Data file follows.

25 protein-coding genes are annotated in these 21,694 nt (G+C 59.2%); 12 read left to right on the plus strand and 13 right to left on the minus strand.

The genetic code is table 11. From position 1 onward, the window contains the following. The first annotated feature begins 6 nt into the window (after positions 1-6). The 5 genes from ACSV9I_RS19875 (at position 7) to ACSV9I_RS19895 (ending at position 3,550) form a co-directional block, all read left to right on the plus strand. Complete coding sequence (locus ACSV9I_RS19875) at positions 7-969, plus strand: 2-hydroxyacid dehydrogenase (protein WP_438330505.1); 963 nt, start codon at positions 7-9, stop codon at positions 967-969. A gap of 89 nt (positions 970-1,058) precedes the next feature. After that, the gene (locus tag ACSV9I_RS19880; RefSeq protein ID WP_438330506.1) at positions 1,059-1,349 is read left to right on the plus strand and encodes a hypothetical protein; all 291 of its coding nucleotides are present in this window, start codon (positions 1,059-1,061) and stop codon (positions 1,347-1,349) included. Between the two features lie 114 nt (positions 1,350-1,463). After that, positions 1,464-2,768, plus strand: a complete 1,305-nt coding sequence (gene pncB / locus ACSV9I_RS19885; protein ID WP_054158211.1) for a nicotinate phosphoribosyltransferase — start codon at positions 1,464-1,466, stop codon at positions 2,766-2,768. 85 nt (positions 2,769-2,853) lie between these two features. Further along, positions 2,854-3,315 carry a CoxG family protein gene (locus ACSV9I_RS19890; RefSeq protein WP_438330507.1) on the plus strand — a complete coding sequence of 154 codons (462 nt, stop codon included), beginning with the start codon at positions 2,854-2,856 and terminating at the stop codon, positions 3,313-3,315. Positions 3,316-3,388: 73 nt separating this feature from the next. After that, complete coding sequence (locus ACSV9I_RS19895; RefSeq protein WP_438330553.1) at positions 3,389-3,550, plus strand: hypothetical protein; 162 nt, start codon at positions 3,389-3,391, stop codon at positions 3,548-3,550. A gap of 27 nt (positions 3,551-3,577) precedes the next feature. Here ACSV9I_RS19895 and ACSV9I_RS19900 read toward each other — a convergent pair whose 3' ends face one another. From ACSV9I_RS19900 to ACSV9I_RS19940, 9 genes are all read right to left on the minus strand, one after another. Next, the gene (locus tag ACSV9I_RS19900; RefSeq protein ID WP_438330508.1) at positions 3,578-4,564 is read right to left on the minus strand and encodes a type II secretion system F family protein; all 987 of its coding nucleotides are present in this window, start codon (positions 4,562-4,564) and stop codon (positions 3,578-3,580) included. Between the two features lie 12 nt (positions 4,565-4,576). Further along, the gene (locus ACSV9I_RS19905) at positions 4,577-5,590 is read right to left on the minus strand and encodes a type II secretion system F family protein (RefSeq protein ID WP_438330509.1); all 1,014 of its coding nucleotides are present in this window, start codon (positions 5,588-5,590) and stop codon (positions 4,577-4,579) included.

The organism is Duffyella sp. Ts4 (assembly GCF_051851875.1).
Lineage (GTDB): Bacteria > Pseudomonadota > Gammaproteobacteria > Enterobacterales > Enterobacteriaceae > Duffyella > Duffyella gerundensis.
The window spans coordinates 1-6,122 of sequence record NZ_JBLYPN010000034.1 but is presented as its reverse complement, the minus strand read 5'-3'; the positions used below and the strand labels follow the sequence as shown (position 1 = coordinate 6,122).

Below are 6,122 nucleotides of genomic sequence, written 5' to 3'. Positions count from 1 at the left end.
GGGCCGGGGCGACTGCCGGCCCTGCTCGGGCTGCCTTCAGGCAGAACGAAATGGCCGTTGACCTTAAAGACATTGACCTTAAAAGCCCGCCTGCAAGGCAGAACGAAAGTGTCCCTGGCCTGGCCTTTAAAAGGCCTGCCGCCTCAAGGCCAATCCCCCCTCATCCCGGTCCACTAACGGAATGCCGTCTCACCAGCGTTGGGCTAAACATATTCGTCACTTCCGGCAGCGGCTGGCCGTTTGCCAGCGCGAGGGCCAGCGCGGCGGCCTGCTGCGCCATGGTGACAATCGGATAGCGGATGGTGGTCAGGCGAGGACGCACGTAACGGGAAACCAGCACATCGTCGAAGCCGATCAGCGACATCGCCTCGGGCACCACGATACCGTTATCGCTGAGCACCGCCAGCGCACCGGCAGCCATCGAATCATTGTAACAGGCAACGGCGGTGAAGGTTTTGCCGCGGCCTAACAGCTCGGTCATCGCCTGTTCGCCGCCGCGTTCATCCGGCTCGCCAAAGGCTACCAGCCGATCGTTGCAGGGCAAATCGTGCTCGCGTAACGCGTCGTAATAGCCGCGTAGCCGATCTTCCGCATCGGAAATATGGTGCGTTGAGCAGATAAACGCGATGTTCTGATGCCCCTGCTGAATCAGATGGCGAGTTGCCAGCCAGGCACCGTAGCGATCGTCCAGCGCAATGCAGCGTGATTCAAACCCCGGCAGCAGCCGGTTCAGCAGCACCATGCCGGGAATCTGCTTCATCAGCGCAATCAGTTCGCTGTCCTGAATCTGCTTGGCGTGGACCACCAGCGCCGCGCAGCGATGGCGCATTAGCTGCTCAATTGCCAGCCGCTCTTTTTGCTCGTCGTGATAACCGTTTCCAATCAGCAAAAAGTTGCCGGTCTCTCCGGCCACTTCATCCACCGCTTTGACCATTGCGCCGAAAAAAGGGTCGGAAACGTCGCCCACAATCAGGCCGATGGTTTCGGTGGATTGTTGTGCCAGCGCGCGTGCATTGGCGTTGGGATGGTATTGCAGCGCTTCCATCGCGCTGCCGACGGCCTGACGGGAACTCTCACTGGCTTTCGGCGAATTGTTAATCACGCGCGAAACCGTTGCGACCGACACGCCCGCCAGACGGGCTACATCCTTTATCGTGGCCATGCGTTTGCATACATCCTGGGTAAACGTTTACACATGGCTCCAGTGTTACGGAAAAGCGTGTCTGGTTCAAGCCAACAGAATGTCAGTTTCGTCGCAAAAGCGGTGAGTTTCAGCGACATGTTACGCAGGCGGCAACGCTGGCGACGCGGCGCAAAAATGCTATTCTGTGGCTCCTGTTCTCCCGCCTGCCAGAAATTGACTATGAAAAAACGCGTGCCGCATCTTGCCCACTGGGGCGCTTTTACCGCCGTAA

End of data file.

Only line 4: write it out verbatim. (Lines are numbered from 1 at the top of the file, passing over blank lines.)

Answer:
Lineage (GTDB): Bacteria > Pseudomonadota > Gammaproteobacteria > Enterobacterales > Enterobacteriaceae > Duffyella > Duffyella gerundensis.